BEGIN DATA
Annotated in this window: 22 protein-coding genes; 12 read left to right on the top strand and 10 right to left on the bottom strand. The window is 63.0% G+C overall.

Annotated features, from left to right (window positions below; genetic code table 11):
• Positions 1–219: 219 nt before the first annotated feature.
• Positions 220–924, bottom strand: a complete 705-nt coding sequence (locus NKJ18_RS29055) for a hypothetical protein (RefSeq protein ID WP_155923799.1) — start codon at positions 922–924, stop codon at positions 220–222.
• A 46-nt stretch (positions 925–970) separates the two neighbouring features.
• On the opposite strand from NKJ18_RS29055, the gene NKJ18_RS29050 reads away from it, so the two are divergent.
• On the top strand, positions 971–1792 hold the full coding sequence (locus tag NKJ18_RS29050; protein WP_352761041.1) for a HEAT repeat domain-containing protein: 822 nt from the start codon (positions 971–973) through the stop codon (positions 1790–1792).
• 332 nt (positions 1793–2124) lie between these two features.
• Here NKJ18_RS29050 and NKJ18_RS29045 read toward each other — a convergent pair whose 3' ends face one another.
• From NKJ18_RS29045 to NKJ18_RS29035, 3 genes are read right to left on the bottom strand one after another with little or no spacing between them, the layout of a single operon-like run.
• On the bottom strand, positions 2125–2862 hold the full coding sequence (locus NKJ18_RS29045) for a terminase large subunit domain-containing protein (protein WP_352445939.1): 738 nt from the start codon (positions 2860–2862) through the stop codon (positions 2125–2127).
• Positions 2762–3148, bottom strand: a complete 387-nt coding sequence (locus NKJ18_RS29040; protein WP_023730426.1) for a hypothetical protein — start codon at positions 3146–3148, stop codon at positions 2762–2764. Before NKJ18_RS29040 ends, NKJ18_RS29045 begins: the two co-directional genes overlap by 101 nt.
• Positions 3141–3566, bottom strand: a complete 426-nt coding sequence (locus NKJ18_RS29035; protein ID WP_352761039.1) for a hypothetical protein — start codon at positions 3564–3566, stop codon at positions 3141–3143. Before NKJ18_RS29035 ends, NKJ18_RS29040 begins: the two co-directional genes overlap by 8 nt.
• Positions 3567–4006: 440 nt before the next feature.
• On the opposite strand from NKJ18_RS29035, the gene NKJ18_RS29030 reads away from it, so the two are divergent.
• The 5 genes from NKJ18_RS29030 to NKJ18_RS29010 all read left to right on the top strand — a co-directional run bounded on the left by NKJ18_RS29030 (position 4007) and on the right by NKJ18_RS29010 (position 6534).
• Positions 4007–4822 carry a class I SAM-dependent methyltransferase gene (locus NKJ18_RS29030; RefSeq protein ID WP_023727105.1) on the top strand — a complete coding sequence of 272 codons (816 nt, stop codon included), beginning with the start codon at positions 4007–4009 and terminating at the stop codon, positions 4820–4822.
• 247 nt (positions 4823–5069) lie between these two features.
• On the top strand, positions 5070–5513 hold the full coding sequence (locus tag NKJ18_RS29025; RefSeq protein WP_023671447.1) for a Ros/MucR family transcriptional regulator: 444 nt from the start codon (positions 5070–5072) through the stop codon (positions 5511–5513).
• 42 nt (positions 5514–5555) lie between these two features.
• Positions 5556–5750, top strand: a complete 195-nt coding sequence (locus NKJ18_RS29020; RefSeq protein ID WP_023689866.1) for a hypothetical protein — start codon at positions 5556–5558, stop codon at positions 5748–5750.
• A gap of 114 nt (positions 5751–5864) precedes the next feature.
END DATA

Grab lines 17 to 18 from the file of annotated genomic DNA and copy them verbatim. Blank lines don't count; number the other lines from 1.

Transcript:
• Positions 4007–4822 carry a class I SAM-dependent methyltransferase gene (locus NKJ18_RS29030; RefSeq protein ID WP_023727105.1) on the top strand — a complete coding sequence of 272 codons (816 nt, stop codon included), beginning with the start codon at positions 4007–4009 and terminating at the stop codon, positions 4820–4822.
• 247 nt (positions 4823–5069) lie between these two features.